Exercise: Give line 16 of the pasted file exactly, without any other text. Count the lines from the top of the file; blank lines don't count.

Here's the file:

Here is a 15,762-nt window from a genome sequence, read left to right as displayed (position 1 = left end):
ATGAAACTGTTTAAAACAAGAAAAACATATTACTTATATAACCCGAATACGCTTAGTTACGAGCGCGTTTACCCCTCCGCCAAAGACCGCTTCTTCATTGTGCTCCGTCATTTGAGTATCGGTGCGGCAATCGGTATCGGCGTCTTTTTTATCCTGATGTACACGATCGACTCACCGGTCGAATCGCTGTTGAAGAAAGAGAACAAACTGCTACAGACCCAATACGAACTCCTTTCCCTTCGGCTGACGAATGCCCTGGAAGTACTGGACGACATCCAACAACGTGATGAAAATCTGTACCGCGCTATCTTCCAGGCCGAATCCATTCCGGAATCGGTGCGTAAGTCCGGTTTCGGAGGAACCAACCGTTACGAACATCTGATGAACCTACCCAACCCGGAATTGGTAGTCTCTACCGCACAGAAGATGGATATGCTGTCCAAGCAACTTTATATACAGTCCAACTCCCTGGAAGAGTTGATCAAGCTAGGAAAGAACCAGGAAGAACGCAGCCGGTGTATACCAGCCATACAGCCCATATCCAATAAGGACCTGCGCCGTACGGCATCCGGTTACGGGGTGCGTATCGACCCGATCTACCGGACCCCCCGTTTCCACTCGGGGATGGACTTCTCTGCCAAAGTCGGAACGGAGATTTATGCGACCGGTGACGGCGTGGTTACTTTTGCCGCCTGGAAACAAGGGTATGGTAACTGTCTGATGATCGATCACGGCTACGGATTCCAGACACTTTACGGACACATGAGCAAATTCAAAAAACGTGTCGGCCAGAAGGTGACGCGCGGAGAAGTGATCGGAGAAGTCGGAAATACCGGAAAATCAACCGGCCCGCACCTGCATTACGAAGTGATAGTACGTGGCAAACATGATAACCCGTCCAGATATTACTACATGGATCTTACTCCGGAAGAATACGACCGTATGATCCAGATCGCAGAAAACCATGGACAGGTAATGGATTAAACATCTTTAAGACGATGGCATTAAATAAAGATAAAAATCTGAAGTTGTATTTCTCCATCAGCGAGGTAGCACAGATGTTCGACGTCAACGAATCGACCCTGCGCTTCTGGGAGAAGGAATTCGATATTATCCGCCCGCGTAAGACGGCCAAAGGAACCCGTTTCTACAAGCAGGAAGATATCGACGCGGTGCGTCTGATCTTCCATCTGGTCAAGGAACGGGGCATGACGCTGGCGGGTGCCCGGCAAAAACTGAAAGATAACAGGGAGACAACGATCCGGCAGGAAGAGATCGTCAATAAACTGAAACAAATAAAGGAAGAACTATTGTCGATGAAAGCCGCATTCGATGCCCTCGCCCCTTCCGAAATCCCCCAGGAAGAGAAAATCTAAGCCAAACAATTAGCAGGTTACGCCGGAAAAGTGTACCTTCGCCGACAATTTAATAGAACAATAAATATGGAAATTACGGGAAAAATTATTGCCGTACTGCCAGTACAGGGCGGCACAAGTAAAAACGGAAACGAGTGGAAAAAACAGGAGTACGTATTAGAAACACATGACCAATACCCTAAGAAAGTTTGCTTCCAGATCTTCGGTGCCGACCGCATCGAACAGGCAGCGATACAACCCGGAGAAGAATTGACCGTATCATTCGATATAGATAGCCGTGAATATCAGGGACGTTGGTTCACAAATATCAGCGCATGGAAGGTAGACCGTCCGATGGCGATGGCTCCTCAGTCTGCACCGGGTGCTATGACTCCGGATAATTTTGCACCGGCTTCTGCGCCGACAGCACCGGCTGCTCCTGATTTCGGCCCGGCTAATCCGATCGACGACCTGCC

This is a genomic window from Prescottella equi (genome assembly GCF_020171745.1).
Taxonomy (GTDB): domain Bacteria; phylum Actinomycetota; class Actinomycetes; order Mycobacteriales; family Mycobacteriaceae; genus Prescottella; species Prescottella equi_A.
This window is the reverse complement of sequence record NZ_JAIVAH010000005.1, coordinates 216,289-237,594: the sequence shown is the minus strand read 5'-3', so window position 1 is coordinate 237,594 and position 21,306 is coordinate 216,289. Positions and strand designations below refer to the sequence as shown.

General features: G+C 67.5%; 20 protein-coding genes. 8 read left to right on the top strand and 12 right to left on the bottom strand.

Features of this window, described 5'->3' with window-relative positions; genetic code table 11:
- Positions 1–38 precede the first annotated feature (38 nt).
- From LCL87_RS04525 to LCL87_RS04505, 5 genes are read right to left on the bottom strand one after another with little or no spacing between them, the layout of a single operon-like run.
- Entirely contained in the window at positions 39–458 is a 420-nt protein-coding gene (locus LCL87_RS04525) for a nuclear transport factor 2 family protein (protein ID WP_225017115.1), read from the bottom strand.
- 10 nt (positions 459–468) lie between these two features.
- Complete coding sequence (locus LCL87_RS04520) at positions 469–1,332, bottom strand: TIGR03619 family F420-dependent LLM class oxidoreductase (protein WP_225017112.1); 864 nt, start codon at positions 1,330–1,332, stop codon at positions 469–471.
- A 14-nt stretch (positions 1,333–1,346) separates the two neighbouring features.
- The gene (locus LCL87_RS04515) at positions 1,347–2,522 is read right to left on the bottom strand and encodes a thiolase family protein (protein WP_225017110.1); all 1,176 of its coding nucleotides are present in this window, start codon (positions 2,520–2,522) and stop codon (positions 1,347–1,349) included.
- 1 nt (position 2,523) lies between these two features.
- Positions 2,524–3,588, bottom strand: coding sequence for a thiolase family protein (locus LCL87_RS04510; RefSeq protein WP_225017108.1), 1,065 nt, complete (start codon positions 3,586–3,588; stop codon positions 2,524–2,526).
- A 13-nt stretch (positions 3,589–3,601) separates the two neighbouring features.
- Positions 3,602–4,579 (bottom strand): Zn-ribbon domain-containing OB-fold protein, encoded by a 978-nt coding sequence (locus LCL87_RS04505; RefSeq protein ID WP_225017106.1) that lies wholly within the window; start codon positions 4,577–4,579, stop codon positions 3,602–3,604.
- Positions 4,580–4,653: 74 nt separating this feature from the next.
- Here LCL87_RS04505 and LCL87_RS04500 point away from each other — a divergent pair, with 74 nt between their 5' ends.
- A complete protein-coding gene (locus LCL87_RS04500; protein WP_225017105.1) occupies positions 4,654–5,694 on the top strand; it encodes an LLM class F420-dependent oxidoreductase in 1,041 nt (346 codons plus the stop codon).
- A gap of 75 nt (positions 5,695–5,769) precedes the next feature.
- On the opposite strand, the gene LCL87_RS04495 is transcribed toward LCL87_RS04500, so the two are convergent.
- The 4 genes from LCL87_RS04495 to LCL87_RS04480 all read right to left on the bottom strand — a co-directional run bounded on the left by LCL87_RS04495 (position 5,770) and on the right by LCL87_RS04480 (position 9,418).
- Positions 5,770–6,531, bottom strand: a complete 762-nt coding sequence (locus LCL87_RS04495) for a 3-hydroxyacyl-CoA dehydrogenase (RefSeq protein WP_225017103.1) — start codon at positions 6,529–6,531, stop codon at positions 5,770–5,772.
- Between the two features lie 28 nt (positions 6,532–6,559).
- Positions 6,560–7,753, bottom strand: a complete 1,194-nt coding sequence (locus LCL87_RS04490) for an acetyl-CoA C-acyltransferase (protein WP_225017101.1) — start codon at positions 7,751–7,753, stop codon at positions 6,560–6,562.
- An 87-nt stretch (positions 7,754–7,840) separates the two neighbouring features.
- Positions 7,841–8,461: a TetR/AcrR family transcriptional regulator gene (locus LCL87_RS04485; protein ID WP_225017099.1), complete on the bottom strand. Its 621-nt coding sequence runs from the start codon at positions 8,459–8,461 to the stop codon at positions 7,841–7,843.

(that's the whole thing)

- Positions 2,524–3,588, bottom strand: coding sequence for a thiolase family protein (locus LCL87_RS04510; RefSeq protein WP_225017108.1), 1,065 nt, complete (start codon positions 3,586–3,588; stop codon positions 2,524–2,526).